The need to stay cool in that cradle of human evolution may relate, at least in part, to why pre-humans learned to walk upright, lost the fur that covered the bodies of their predecessors and became able to sweat more, Johns Hopkins University earth scientist Benjamin Passey said.
"The 'take home' message of our study," said Passey, whose report appears this week in the online early edition of Proceedings of the National Academy of Sciences, "is that this region, which is one of the key places where fossils have been found documenting human evolution, has been a really hot place for a really long time, even during the period between 3 million years ago and now when the ice ages began and the global climate became cooler."
Passey, an assistant professor in the Morton K. Blaustein Department of Earth and Planetary Sciences at the university's Zanvyl Krieger School of Arts and Sciences, says that conclusion lends support to the so-called "thermal hypothesis" of human evolution.
That hypothesis states that our pre-human ancestors gained an evolutionary advantage in walking upright because doing so was cooler (when it is sunny, the near-surface air is warmer than air a few feet above the ground) and exposed their body mass to less sunlight than did crawling on all fours. The loss of body hair (fur) and the ability to regulate body temperature through perspiration would have been other adaptations helpful for living in a warm climate, according to the hypothesis.
"In order to figure out if (the thermal hypothesis) is possibly true or not, we have to know whether it was actually hot when and where these beings were evolving," he said. "If it was hot, then that hypothesis is credible. If it was not, then we can throw out the hypothesis."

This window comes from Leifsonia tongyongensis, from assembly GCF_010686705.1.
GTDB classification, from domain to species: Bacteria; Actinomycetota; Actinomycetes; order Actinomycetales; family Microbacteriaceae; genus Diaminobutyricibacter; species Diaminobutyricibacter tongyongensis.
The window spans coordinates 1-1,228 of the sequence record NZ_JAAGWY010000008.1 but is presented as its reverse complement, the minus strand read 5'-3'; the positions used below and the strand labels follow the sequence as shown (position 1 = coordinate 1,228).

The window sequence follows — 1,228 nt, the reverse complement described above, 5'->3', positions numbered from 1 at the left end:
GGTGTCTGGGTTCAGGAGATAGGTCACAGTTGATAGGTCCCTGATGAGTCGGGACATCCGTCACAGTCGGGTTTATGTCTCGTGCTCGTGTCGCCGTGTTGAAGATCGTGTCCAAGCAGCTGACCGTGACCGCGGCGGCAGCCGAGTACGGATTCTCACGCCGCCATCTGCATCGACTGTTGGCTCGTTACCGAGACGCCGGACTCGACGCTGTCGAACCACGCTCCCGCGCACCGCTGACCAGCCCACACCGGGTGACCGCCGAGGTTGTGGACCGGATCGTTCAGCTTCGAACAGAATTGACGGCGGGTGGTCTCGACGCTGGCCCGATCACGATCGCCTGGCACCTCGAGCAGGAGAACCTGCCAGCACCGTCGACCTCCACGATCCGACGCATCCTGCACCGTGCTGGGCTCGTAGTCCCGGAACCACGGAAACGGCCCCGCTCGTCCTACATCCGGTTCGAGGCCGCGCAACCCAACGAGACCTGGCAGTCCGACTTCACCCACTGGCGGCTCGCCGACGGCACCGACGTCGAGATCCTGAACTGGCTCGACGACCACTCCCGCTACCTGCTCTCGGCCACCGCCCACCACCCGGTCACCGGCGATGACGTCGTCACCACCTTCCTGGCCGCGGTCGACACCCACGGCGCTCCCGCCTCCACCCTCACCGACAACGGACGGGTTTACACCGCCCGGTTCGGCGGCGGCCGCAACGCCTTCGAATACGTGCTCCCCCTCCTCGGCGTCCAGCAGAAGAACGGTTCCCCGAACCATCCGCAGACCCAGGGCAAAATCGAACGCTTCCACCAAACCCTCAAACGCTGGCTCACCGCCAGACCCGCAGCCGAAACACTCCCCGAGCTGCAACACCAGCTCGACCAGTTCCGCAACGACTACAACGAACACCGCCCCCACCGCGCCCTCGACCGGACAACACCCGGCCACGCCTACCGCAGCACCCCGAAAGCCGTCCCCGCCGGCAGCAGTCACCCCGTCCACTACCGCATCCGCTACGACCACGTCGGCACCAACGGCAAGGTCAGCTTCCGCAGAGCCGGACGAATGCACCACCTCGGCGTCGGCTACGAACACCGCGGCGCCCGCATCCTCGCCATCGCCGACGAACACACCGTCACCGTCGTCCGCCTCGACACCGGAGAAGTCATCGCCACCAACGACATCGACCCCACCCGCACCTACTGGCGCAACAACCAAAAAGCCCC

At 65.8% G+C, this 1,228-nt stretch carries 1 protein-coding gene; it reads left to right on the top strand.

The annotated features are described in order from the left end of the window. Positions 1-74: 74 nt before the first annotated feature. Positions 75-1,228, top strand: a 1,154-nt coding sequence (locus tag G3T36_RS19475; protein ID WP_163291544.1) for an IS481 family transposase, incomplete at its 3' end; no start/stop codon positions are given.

Evaluating whether the ancient Turkana Basin climate was, in fact, the same scorching place it is today has been difficult up until now because there are very few direct ways of determining ancient temperature. Efforts to get a handle on temperatures 4 million years ago through analysis of fossil pollen, wood and mammals were only somewhat successful, as they reveal more about plants and rainfall and less about temperature, Passey said.
Passey, however, previously was part of a team at the California Institute of Technology that developed a geochemical approach to the "temperature problem." The method involves determining the temperatures of carbonate minerals that form naturally in soil (including a sedimentary rock called "caliche" and hard pan, which is a dense layer of soil, usually found below the uppermost topsoil layer) by examining "clumps" of rare isotopes. (Isotopes are atoms of the same element that have different masses due to differences in the number of neutrons they contain.)
In the case of soil carbonates common in the Turkana Basin, the amount of rare carbon-13 bonded directly to rare oxygen-18 provides a record of the temperature during the initial formation of the mineral. It told the team that soil carbonates there formed at average soil temperatures between 86 and 95 degrees Fahrenheit, leading to the conclusion that average daytime air temperatures were even higher. In other words, it was hot way back then in what is now northeastern Kenya.
"We already have evidence that habitats in ancient East Africa were becoming more open, which is also hypothetically part of the scenario for the development of bipedalism and other human evolution, but now we have evidence that it was hot," Passey said. "Thus, we can say that the 'thermal hypothesis' is credible."